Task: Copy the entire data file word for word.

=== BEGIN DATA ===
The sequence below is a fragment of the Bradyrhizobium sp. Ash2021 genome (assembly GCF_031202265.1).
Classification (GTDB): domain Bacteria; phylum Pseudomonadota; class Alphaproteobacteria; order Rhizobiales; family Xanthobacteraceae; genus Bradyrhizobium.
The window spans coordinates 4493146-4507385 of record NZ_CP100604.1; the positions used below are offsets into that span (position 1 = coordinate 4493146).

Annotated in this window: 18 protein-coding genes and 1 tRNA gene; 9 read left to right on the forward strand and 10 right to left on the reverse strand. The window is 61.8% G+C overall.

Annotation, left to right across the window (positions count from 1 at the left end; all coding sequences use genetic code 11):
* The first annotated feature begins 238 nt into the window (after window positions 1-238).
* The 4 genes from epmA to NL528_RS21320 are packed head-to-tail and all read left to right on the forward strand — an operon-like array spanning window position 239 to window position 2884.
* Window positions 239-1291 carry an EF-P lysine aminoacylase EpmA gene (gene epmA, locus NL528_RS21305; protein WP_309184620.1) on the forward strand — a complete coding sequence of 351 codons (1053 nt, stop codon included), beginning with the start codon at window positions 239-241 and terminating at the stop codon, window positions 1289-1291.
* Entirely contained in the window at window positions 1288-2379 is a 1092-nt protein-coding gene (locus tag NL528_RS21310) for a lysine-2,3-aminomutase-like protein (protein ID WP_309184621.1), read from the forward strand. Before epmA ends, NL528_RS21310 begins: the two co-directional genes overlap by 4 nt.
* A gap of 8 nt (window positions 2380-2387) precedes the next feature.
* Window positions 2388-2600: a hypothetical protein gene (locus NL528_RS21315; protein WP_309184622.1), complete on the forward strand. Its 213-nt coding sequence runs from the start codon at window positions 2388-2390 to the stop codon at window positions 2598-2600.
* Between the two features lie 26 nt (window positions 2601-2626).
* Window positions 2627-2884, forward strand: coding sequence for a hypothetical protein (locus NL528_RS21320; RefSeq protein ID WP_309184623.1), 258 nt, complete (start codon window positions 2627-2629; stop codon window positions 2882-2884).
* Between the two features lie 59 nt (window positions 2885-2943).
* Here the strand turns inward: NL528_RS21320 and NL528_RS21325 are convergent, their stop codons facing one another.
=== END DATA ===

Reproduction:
The sequence below is a fragment of the Bradyrhizobium sp. Ash2021 genome (assembly GCF_031202265.1).
Classification (GTDB): domain Bacteria; phylum Pseudomonadota; class Alphaproteobacteria; order Rhizobiales; family Xanthobacteraceae; genus Bradyrhizobium.
The window spans coordinates 4493146-4507385 of record NZ_CP100604.1; the positions used below are offsets into that span (position 1 = coordinate 4493146).

Annotated in this window: 18 protein-coding genes and 1 tRNA gene; 9 read left to right on the forward strand and 10 right to left on the reverse strand. The window is 61.8% G+C overall.

Annotation, left to right across the window (positions count from 1 at the left end; all coding sequences use genetic code 11):
* The first annotated feature begins 238 nt into the window (after window positions 1-238).
* The 4 genes from epmA to NL528_RS21320 are packed head-to-tail and all read left to right on the forward strand — an operon-like array spanning window position 239 to window position 2884.
* Window positions 239-1291 carry an EF-P lysine aminoacylase EpmA gene (gene epmA, locus NL528_RS21305; protein WP_309184620.1) on the forward strand — a complete coding sequence of 351 codons (1053 nt, stop codon included), beginning with the start codon at window positions 239-241 and terminating at the stop codon, window positions 1289-1291.
* Entirely contained in the window at window positions 1288-2379 is a 1092-nt protein-coding gene (locus tag NL528_RS21310) for a lysine-2,3-aminomutase-like protein (protein ID WP_309184621.1), read from the forward strand. Before epmA ends, NL528_RS21310 begins: the two co-directional genes overlap by 4 nt.
* A gap of 8 nt (window positions 2380-2387) precedes the next feature.
* Window positions 2388-2600: a hypothetical protein gene (locus NL528_RS21315; protein WP_309184622.1), complete on the forward strand. Its 213-nt coding sequence runs from the start codon at window positions 2388-2390 to the stop codon at window positions 2598-2600.
* Between the two features lie 26 nt (window positions 2601-2626).
* Window positions 2627-2884, forward strand: coding sequence for a hypothetical protein (locus NL528_RS21320; RefSeq protein ID WP_309184623.1), 258 nt, complete (start codon window positions 2627-2629; stop codon window positions 2882-2884).
* Between the two features lie 59 nt (window positions 2885-2943).
* Here the strand turns inward: NL528_RS21320 and NL528_RS21325 are convergent, their stop codons facing one another.